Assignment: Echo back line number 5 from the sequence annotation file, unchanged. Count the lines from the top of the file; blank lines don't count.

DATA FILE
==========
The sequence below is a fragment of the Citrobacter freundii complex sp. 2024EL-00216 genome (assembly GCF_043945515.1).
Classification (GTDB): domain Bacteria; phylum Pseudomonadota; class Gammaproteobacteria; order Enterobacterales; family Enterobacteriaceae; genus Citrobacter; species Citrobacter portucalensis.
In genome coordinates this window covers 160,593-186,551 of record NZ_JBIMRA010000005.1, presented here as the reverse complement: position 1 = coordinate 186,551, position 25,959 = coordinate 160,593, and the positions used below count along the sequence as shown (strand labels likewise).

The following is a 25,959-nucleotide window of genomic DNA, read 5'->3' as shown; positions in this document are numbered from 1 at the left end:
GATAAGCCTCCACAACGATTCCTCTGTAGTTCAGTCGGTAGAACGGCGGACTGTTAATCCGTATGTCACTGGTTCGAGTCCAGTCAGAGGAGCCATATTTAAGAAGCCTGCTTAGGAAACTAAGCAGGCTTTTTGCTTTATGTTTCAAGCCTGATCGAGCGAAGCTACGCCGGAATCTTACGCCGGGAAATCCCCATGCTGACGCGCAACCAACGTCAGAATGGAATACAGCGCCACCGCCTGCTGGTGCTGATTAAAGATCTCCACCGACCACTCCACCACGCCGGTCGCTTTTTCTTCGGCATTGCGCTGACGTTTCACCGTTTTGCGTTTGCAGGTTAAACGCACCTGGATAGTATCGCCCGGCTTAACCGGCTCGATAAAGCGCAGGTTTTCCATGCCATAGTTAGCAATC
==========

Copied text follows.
GATAAGCCTCCACAACGATTCCTCTGTAGTTCAGTCGGTAGAACGGCGGACTGTTAATCCGTATGTCACTGGTTCGAGTCCAGTCAGAGGAGCCATATTTAAGAAGCCTGCTTAGGAAACTAAGCAGGCTTTTTGCTTTATGTTTCAAGCCTGATCGAGCGAAGCTACGCCGGAATCTTACGCCGGGAAATCCCCATGCTGACGCGCAACCAACGTCAGAATGGAATACAGCGCCACCGCCTGCTGGTGCTGATTAAAGATCTCCACCGACCACTCCACCACGCCGGTCGCTTTTTCTTCGGCATTGCGCTGACGTTTCACCGTTTTGCGTTTGCAGGTTAAACGCACCTGGATAGTATCGCCCGGCTTAACCGGCTCGATAAAGCGCAGGTTTTCCATGCCATAGTTAGCAATC